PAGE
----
The most incisive guide to issues facing the American family today . . . An invaluable resource for anyone wishing to stay on the cutting edge of research on family trends.
-W. Bradford Wilcox
Associate Professor of Sociology, University of Virginia
Among the strategies for helping academically disadvantaged young Americans, that of enlarging the range of educational choices open to impoverished families has received a good deal of attention. One scholar interested in this strategy is Joshua Cowen of the University of Kentucky, who recently investigated the effects of issuing tax-funded vouchers covering much or all of the cost of sending children to a private school. As Cown explains:
Within the private sector, a diverse array of educational options serves a market of parents and students opting out of the traditional public system. This market includes families whose access to private education is contingent on resources beyond their personal economic means. In recent years, one such resource has been a set of scholarship programs—some funded by public money, others with private endeavors—with the explicit purpose to open the private market to individuals who would choose only among the cost-free public options in the absence of scholarships.
Cowen notes that despite some controversy surrounding the research on the benefits of such school-choice programs, the bulk of such research apparently finds “small but positive achievement gains for students” involved in such programs. Cowen’s investigation, however, makes it clear that not all poor children are equally likely to enjoy these positive gains: whether a mother is married and whether she is employed full-time outside the home heavily influence the likelihood that her children will use a voucher to attend a private school.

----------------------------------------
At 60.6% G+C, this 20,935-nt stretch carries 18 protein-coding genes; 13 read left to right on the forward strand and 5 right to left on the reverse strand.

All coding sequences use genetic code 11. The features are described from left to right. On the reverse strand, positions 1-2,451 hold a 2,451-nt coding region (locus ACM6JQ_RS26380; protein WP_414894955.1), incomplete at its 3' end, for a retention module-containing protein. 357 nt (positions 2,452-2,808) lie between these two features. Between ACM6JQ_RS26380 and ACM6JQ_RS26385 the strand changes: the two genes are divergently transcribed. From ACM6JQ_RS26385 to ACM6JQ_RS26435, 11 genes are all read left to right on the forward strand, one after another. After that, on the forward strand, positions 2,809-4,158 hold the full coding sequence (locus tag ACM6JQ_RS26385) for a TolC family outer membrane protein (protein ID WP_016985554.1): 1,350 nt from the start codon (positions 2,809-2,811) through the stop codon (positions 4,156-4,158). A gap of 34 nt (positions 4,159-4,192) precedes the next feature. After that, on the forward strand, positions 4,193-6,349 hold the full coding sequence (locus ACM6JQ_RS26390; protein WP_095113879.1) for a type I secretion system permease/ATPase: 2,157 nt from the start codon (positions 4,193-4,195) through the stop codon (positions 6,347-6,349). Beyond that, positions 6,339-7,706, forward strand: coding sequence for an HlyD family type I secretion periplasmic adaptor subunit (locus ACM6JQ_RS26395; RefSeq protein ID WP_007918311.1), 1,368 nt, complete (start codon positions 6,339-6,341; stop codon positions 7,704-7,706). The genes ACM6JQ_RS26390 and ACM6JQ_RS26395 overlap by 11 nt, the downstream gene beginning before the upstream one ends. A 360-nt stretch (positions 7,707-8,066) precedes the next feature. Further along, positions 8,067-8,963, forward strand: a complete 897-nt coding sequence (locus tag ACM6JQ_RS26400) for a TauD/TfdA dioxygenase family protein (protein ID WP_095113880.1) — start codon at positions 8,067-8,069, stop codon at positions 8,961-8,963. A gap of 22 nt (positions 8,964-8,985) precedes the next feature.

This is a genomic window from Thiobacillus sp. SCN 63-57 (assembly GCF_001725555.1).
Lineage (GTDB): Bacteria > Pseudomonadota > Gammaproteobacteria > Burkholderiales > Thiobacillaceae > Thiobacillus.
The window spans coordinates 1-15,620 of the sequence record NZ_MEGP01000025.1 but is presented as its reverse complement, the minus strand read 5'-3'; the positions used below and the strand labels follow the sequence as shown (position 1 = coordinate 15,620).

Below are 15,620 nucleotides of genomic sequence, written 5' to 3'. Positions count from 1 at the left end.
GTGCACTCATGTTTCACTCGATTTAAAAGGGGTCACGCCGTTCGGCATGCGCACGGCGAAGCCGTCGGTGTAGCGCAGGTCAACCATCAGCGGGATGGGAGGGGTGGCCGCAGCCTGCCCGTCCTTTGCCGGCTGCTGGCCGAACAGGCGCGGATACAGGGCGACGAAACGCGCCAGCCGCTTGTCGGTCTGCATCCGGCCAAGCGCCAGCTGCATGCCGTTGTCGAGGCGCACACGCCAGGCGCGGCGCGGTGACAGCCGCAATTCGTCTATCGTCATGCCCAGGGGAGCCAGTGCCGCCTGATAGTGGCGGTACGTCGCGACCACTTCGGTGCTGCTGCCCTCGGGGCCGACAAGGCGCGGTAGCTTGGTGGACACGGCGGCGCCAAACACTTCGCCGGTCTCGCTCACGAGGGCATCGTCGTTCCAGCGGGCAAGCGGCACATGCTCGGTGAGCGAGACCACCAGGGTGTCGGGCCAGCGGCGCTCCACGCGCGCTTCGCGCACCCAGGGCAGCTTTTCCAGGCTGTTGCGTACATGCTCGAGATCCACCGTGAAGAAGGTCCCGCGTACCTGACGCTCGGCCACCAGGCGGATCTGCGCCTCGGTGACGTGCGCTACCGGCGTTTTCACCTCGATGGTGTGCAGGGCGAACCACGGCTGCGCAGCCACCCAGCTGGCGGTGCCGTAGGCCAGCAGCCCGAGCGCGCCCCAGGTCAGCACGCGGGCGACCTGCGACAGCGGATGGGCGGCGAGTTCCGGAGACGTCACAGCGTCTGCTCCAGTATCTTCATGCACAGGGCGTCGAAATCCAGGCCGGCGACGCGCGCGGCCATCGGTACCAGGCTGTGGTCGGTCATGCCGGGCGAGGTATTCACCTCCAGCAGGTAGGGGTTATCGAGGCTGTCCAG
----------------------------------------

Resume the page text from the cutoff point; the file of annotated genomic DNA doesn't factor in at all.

Dissecting data from a scholarship lottery in Charlotte for the 1999–2000 academic year, Cowen establishes the importance of both parental marital status and maternal employment status as determinants of voucher use. Cowen’s data indicate that “students who declined the voucher were disproportionately more likely to come from single-parent homes where the mother worked full-time; students who accepted the offer were more likely to come from homes with two parents where the mother either worked only part-time or was unemployed.” Fully 80 percent of the households declining the vouchers were households in which the mother was employed full time; just 4 percent of the households declining these vouchers were households in which the mother was employed part-time.
Focusing on the effects of family structure alone, Cowen finds that “Decliners [i.e., parents declining the offered vouchers] were far more likely to come from homes in which only one parent lived or where parents were divorced or never married in the first place”: only 15 percent of the households declining the vouchers were two-parent households.
Cowen understandably considers his findings relevant to the hopes of colleagues who believe “school vouchers to be among the potential remedies for persistent achievement ‘gaps’ between higher-income (often white) students and lower-income (typically minority) students.” After all, his study provides “evidence . . . [identifying] those who will, will not, or still cannot leave the public sector” in education. As he weighs the impact of family disintegration and full-time maternal employment, Cowen sees “barriers to school choice.” “Those families who will not or cannot choose an alternative educational sector over public schooling,” Cowen concludes, “are by definition those for whom choice programs are not a realistic solution to persistent educational inequality.”
Policymakers may indeed improve the prospects of disadvantaged youth by offering school-choice vouchers—but such improvements will prove meager until the nation reverses its disastrous retreat from marriage and maternal homemaking.
(Joshua Cowen, “ Who Chooses, Who Refuses? Learning More from Students Who Decline Private School Vouchers,”American Journal of Education 117.1 [November 2010]: 1–24.)